I only bought this album to complete my collection, especially since the Clambake/Kissing Cousins/Stay Away Joe CD is out of print. After one listen, any one will understand why "Guitar Man" and "Big Boss Man" (two great songs) were thrown onto the original LP. Most songs from the movie are pretty uninteresting and much too corny out of context. (Even within the sequence of the movie, these songs are pretty lame). These songs are not stand alone ones, unlike those from such soundtracks as Girl Happy, Blue Hawaii, and Viva Las Vegas. I mean, how many people can really jam to such asinine lyrics as, "Mama's little baby loves clambake, clambake. Mamma's little baby loves clambake, too?" I would not recommend this soundtrack to anyone who likes listening to Elvis. All the really good songs that aren't actually from the soundtrack can be found on many other compilations, including Tomorrow Is Such a Long Time, which demonstrates how projects like Clambake took away from Elvis' true potential as an artist pre-comeback special. I'm glad I own the soundtrack only because I like seeing a full CD rack dedicated to Elvis, but I guarantee that this one will gather much deserved dust.
1 of 1 people found the following review helpful
HASH(0x9cb76354) out of 5 stars Mama's little baby loves Clambake. 9 Jan. 2015
By Johnny Heering - Published on
Format: Audio CD
This review is for the Follow That Dream Records edition of the album. This version features the original soundtrack, plus a whole lot of bonus tracks. Eight songs were recorded for the movie, which wasn't enough for an album, so the LP was padded out with four non-soundtrack songs. Fortunately, the non-soundtrack songs include the classics "Guitar Man" and "Big Boss Man", so the album is much improved by their inclusion. The best of the actual soundtrack songs is "You Don't Know Me", which was not actually written for the movie, having originally been recorded by Eddy Arnold in 1956. The best song actually written for the movie is "How Can You Lose What You Never Had", which ironically ended up being cut from the movie. None of the other movie songs are all the good, although "Clambake", "A House That Has Everything" and "The Girl I Never Loved" have a certain appeal to them. "Who Needs Money?", "Confidence" and "Hey, Hey, Hey" are just plain bad. The bonus tracks are alternate takes of the soundtrack songs. All the songs have alternate takes except for "Who Needs Money?" and "Confidence". The alternate takes are sometimes more entertaining than the master takes, because you get to hear Elvis goofing up and laughing.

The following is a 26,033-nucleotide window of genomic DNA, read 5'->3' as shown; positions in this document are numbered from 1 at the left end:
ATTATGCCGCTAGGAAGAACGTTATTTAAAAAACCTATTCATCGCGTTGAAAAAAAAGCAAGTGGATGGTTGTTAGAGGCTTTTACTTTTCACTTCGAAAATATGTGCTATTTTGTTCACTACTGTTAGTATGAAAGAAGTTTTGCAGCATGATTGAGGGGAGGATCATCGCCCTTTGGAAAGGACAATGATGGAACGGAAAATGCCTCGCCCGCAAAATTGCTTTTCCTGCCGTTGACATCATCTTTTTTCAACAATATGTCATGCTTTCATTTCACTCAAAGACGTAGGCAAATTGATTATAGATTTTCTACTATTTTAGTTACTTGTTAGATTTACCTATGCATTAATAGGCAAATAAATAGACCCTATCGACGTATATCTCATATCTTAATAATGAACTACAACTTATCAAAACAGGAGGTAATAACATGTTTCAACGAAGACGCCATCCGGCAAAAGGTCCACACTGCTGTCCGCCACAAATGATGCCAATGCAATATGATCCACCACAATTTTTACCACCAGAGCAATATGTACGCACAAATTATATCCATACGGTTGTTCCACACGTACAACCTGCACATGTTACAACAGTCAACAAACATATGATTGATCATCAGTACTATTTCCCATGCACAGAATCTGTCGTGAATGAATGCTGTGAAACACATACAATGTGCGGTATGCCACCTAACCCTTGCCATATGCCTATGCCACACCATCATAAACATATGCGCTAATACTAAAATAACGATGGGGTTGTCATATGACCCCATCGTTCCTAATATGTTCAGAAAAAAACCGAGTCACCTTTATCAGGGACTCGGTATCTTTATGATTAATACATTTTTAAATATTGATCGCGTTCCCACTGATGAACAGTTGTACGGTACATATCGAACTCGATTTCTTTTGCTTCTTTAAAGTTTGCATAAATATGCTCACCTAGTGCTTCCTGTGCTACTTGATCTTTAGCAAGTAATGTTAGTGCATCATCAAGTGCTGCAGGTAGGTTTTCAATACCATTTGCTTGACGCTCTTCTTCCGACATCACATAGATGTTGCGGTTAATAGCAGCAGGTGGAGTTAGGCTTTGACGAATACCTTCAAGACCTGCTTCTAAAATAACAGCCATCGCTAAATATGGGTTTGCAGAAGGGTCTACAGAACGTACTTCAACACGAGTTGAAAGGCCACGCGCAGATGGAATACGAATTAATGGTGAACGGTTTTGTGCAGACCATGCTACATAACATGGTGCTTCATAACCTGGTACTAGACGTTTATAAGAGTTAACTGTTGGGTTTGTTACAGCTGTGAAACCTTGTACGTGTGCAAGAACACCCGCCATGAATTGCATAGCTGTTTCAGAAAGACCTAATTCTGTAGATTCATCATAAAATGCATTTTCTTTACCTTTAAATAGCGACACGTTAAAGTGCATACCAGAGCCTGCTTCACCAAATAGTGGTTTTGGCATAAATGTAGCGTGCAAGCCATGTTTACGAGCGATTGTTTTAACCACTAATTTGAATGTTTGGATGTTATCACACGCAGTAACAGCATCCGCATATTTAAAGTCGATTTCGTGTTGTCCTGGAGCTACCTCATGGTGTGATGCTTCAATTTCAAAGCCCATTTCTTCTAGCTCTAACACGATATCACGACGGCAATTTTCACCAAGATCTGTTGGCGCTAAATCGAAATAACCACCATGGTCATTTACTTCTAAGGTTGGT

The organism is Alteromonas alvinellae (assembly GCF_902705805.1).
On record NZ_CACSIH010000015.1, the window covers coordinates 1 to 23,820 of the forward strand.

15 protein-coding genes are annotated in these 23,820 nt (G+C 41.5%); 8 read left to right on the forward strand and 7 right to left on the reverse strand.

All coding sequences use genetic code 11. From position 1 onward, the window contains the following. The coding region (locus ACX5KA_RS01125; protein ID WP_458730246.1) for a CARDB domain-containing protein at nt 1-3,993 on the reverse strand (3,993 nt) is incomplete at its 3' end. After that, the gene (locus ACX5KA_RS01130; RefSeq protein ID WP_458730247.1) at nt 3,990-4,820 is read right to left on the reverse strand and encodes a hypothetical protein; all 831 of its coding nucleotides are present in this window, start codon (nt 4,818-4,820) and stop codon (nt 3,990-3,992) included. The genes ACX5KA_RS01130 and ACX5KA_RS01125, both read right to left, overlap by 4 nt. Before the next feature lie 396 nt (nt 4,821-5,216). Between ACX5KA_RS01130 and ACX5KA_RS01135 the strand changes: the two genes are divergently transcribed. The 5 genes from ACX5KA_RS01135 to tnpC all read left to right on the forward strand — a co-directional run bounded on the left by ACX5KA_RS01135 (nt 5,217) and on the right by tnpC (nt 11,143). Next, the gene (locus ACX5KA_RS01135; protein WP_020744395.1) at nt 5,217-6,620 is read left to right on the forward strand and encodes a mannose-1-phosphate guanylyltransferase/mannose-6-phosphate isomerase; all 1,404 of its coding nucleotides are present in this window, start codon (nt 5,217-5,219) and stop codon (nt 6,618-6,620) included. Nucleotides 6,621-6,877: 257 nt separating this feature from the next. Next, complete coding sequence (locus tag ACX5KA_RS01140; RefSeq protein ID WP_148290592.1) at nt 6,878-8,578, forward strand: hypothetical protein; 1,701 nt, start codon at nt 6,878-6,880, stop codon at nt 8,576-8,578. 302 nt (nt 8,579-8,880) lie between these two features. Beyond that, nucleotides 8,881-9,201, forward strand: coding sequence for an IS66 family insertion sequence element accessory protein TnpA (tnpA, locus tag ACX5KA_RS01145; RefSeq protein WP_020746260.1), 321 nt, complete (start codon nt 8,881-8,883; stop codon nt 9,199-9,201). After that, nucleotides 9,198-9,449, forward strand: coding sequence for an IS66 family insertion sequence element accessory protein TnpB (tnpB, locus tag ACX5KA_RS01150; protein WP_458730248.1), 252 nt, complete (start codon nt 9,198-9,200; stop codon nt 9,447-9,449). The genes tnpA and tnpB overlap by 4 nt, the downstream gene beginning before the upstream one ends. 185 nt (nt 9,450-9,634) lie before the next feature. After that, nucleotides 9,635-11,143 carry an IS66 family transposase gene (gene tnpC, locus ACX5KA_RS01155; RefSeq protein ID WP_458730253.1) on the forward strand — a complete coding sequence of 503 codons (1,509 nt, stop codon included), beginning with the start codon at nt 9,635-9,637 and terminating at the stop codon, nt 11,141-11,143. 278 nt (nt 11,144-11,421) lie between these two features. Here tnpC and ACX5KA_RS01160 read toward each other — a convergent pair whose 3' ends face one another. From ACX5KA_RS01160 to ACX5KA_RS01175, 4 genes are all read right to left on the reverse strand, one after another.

1 of 1 people found the following review helpful
HASH(0x9cb7681c) out of 5 stars Clambake Soundtrack 2 Sept. 2013
By Tab - Published on
Format: Audio CD Verified Purchase
Love this group. Reminds me of my past where I could only afford to listen to them on the radio.
Were these reviews helpful? Let us know

Customer Discussions

What Other Items Do Customers Buy After Viewing This Item?